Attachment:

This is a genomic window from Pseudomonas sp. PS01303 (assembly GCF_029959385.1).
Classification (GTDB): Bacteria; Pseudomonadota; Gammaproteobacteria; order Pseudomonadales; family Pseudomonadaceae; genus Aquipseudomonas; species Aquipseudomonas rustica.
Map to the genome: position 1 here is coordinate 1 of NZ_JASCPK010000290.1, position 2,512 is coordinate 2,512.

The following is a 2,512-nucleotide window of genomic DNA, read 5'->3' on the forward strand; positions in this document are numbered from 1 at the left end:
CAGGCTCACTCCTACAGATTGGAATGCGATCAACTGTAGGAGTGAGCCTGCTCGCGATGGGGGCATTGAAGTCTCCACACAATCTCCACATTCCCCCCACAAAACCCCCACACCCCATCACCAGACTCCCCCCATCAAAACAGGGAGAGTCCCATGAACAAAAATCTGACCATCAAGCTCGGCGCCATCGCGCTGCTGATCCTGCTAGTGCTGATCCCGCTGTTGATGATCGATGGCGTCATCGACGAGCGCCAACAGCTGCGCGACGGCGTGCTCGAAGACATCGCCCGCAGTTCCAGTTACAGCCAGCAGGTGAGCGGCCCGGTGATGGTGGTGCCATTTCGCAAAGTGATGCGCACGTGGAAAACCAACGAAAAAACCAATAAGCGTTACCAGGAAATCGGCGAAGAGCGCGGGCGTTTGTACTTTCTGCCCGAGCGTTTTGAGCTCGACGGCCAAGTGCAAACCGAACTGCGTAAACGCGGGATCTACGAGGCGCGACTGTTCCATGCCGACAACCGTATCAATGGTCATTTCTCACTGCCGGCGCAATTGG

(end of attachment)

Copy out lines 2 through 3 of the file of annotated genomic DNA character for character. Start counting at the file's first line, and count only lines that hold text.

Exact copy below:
Classification (GTDB): Bacteria; Pseudomonadota; Gammaproteobacteria; order Pseudomonadales; family Pseudomonadaceae; genus Aquipseudomonas; species Aquipseudomonas rustica.
Map to the genome: position 1 here is coordinate 1 of NZ_JASCPK010000290.1, position 2,512 is coordinate 2,512.